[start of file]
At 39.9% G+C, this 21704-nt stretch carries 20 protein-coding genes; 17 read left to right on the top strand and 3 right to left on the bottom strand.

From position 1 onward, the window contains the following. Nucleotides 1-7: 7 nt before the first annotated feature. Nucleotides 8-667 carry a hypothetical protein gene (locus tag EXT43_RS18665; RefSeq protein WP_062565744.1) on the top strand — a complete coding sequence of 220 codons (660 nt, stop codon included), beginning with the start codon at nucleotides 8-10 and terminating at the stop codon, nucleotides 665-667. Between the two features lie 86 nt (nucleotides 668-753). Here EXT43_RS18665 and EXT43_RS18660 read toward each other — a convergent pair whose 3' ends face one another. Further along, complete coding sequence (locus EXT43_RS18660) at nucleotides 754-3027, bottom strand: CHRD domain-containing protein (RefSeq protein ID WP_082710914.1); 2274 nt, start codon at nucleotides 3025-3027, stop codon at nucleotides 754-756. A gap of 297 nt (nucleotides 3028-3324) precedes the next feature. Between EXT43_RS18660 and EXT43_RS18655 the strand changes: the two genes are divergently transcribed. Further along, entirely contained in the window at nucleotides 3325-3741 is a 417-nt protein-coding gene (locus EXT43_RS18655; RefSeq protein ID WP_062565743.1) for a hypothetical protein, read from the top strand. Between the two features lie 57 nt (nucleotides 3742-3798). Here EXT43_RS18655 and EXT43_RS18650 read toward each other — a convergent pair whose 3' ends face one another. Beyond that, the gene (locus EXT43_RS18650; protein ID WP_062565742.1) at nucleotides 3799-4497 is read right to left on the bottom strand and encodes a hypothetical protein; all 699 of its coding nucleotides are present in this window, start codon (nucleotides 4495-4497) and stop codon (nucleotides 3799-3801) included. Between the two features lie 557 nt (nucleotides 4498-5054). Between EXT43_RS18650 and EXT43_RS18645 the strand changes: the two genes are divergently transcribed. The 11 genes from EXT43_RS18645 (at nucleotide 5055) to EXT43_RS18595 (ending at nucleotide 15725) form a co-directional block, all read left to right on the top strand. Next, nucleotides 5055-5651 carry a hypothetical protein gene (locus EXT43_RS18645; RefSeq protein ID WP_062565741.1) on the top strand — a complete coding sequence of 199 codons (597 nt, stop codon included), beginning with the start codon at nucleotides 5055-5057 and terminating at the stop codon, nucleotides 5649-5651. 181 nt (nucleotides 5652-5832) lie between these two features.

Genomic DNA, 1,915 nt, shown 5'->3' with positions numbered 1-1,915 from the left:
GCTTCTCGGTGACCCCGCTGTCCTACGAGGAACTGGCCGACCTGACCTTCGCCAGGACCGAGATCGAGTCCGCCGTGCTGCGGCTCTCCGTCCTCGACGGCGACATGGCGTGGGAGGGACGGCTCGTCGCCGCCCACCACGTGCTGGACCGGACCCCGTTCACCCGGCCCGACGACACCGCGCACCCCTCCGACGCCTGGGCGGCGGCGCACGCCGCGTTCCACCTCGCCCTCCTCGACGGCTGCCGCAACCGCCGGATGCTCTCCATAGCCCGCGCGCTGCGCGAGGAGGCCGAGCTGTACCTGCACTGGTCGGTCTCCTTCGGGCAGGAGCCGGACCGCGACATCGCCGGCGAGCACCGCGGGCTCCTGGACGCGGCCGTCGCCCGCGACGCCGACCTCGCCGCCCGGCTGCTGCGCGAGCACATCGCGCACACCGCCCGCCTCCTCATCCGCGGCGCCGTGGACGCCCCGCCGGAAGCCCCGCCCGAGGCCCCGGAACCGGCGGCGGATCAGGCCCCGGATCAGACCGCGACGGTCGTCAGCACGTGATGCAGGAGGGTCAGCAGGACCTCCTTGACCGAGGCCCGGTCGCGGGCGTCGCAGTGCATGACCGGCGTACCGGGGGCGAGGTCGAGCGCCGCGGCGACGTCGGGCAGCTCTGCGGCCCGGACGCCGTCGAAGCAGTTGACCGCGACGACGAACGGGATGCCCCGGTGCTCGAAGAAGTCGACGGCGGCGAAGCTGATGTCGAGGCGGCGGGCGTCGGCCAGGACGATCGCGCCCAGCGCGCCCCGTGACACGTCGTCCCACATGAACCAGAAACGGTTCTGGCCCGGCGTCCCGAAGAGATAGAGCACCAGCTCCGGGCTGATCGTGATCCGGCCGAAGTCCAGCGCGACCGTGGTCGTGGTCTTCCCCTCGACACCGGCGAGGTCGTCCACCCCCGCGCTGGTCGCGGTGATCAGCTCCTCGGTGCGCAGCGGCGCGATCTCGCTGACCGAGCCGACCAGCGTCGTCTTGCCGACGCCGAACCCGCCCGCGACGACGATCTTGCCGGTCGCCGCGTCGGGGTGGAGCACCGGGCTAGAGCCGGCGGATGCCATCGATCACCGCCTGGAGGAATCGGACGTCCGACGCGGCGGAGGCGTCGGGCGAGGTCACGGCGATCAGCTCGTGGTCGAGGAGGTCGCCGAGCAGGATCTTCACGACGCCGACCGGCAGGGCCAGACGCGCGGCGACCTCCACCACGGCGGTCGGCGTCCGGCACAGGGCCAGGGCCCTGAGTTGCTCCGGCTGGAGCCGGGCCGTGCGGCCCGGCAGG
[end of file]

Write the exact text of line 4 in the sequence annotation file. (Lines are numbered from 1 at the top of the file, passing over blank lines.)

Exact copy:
GCTTCTCGGTGACCCCGCTGTCCTACGAGGAACTGGCCGACCTGACCTTCGCCAGGACCGAGATCGAGTCCGCCGTGCTGCGGCTCTCCGTCCTCGACGGCGACATGGCGTGGGAGGGACGGCTCGTCGCCGCCCACCACGTGCTGGACCGGACCCCGTTCACCCGGCCCGACGACACCGCGCACCCCTCCGACGCCTGGGCGGCGGCGCACGCCGCGTTCCACCTCGCCCTCCTCGACGGCTGCCGCAACCGCCGGATGCTCTCCATAGCCCGCGCGCTGCGCGAGGAGGCCGAGCTGTACCTGCACTGGTCGGTCTCCTTCGGGCAGGAGCCGGACCGCGACATCGCCGGCGAGCACCGCGGGCTCCTGGACGCGGCCGTCGCCCGCGACGCCGACCTCGCCGCCCGGCTGCTGCGCGAGCACATCGCGCACACCGCCCGCCTCCTCATCCGCGGCGCCGTGGACGCCCCGCCGGAAGCCCCGCCCGAGGCCCCGGAACCGGCGGCGGATCAGGCCCCGGATCAGACCGCGACGGTCGTCAGCACGTGATGCAGGAGGGTCAGCAGGACCTCCTTGACCGAGGCCCGGTCGCGGGCGTCGCAGTGCATGACCGGCGTACCGGGGGCGAGGTCGAGCGCCGCGGCGACGTCGGGCAGCTCTGCGGCCCGGACGCCGTCGAAGCAGTTGACCGCGACGACGAACGGGATGCCCCGGTGCTCGAAGAAGTCGACGGCGGCGAAGCTGATGTCGAGGCGGCGGGCGTCGGCCAGGACGATCGCGCCCAGCGCGCCCCGTGACACGTCGTCCCACATGAACCAGAAACGGTTCTGGCCCGGCGTCCCGAAGAGATAGAGCACCAGCTCCGGGCTGATCGTGATCCGGCCGAAGTCCAGCGCGACCGTGGTCGTGGTCTTCCCCTCGACACCGGCGAGGTCGTCCACCCCCGCGCTGGTCGCGGTGATCAGCTCCTCGGTGCGCAGCGGCGCGATCTCGCTGACCGAGCCGACCAGCGTCGTCTTGCCGACGCCGAACCCGCCCGCGACGACGATCTTGCCGGTCGCCGCGTCGGGGTGGAGCACCGGGCTAGAGCCGGCGGATGCCATCGATCACCGCCTGGAGGAATCGGACGTCCGACGCGGCGGAGGCGTCGGGCGAGGTCACGGCGATCAGCTCGTGGTCGAGGAGGTCGCCGAGCAGGATCTTCACGACGCCGACCGGCAGGGCCAGACGCGCGGCGACCTCCACCACGGCGGTCGGCGTCCGGCACAGGGCCAGGGCCCTGAGTTGCTCCGGCTGGAGCCGGGCCGTGCGGCCCGGCAGG